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Lucie Blackman--tall, blond, twenty-one years old--stepped out into the vastness of Tokyo in the summer of 2000, and disappeared forever. The following winter, her dismembered remains were found buried in a seaside cave.Richard Lloyd Parry, an award-winning foreign correspondent, covered Lucie's disappearance and followed the massive search for her, the long investigation, and the even longer trial. Over ten years, he earned the trust of her family and friends, won unique access to the Japanese detectives and Japan's convoluted legal system, and delved deep into the mind of the man accused of the crime, Joji Obara, described by the judge as unprecedented and extremely evil. The result is a book at once thrilling and revelatory, In Cold Blood for our times (Chris Cleave, author of Incendiary and Little Bee). The People Who Eat Darkness is one of Publishers Weekly's Top 10 Best Books of 2012
- ISBN-13: 9780374230593
- ISBN-10: 0374230595
- Publisher: Fsg Originals
- Publish Date: May 2012
- Dimensions: 7.54 x 5.08 x 1.24 inches
- Shipping Weight: 0.74 pounds
- Page Count: 464
Taken from the streets of Tokyo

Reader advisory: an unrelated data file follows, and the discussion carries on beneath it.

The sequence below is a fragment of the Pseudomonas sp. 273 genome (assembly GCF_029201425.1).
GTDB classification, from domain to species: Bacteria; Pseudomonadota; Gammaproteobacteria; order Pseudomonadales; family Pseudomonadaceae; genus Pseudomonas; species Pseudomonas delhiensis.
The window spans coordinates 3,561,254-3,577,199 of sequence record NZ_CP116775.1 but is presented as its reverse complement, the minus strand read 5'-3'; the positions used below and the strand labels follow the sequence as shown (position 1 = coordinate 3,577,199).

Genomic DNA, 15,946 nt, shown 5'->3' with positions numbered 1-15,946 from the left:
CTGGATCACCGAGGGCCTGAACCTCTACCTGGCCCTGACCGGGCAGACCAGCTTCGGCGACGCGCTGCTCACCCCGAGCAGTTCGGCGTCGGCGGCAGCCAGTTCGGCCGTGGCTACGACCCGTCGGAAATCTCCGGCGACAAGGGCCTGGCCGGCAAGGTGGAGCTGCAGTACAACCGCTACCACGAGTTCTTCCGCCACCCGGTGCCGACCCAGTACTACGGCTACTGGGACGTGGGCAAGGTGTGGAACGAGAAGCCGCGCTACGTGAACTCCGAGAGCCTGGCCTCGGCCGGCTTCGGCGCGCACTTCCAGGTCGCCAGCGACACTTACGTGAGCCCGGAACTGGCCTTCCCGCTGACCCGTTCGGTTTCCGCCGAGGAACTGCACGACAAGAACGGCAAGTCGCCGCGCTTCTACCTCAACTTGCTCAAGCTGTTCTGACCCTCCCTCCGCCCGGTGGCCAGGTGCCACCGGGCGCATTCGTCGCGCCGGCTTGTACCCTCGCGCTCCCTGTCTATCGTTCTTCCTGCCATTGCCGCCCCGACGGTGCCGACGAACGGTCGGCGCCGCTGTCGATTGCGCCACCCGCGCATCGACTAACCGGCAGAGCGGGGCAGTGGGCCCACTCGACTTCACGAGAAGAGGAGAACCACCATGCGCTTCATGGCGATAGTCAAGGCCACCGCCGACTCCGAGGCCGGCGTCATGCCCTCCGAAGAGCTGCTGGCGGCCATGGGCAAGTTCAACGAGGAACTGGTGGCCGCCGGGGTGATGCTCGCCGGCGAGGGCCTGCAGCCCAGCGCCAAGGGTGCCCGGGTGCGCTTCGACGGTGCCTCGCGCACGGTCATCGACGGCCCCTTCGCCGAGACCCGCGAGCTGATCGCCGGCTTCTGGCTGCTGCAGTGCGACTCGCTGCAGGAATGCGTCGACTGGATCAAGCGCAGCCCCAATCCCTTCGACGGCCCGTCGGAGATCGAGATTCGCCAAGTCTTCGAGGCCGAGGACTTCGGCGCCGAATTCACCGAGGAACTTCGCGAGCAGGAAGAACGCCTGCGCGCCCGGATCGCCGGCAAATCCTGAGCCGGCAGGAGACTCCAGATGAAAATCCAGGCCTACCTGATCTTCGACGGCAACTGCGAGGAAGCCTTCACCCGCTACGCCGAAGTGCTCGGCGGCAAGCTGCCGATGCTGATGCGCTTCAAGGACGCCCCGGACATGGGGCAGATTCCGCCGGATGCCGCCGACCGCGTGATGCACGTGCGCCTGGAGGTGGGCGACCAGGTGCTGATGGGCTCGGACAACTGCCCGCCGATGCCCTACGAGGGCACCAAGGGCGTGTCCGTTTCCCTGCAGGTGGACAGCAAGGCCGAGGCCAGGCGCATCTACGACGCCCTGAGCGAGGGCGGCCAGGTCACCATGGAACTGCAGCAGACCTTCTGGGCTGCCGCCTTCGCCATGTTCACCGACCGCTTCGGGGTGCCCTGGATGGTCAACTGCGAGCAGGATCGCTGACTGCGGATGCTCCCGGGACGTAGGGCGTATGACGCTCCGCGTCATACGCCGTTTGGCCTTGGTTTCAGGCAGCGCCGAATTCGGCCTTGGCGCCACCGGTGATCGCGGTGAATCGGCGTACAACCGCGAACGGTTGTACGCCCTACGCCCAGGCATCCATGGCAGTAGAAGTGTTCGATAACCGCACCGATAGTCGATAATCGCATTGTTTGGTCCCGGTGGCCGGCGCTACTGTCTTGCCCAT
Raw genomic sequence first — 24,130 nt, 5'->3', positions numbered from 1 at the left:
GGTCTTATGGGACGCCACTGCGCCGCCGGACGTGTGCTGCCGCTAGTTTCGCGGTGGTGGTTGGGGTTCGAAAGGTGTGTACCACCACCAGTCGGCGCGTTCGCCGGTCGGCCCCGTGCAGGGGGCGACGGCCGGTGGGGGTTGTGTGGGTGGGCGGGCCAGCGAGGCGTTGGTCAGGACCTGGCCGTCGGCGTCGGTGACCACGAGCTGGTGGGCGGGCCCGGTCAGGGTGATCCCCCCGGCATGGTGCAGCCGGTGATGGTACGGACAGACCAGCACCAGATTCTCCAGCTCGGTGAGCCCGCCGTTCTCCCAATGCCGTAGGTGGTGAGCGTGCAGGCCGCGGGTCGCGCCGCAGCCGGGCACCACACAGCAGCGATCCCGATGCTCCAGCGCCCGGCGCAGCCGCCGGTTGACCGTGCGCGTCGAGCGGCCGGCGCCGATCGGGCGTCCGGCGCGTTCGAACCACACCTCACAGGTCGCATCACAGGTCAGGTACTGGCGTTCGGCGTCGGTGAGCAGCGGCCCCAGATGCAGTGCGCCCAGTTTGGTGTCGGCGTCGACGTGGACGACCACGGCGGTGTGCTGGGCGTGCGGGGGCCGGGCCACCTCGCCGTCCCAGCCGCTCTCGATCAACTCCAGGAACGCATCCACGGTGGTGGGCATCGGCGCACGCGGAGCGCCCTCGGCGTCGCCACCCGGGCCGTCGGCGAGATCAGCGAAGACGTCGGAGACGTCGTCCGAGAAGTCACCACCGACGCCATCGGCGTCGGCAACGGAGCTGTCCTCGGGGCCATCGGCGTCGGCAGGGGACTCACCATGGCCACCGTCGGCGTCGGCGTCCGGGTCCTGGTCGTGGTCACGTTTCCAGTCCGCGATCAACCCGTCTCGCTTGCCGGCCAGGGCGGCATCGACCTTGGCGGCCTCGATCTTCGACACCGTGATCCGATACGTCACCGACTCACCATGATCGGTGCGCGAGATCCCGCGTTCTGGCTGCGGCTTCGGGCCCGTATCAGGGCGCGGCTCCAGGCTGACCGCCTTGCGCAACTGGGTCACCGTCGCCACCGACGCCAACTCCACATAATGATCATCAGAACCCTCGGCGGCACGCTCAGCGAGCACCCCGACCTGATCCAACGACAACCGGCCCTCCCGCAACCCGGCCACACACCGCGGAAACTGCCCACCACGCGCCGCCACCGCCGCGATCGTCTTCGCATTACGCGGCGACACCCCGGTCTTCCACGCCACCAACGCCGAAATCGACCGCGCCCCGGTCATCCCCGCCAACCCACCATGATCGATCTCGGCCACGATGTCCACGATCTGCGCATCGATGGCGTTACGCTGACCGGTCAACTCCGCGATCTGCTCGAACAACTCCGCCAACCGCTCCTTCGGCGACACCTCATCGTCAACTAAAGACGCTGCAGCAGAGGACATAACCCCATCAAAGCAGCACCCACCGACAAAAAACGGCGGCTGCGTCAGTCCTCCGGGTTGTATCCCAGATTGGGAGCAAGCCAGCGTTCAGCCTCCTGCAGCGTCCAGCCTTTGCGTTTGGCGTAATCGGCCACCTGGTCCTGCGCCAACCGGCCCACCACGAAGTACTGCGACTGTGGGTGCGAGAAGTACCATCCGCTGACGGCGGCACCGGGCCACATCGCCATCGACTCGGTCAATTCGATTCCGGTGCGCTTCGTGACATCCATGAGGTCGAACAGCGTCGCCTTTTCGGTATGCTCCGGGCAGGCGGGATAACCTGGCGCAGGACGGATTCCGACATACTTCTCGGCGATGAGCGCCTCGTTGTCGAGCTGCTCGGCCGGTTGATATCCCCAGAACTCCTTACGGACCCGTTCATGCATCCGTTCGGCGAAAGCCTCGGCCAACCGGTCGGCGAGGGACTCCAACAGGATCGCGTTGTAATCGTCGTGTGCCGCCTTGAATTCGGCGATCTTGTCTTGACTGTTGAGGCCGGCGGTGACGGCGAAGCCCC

If you went near a British tabloid in the fall of 2000, chances are you followed the disappearance of Lucie Blackman with curiosity. Richard Lloyd Parry, Tokyo bureau chief for The Times (London), covered the mystery as it unfolded, following each scrap of hope, disappointment and depravity with bated breath. His new book, People Who Eat Darkness, is the fascinating culmination of a decade of research, as well as a probing look into the depths of evil.
Parry begins with a cursory explanation of the case: Insecure, blonde 21-year-old Lucie Blackman disappears from the streets of Tokyo in the summer of 2000. Her dismembered remains are found buried in a seaside cave the following winter. Other writers might have opted to leave her survival a mystery, and in refusing to do so, Parry makes it clear that his book is not your typical true-crime thriller.
It’s immediately clear that Lucie’s fate was in some way tied to her job as a Roppongi district “hostess,” chatting up lonely businessmen in dark bars. Lucie’s father and sister arrive on the scene, organizing news conferences and soliciting support from Tony Blair. But the Japanese investigation is frustratingly inept.
Parry masterfully guides readers through a maze of red herrings and sinister subplots (think charlatan PIs and hidden sex dungeons). Eventually, the police find the probable killer—a man with a history of abducting and raping hostesses. But even this revelation yields little resolution, as the killer staunchly refuses to confess his crime.
It would be wrong to call this book “enjoyable.” But it is both utterly engrossing and brilliantly crafted—a glimpse into the heart of darkness we hope never to know first-hand.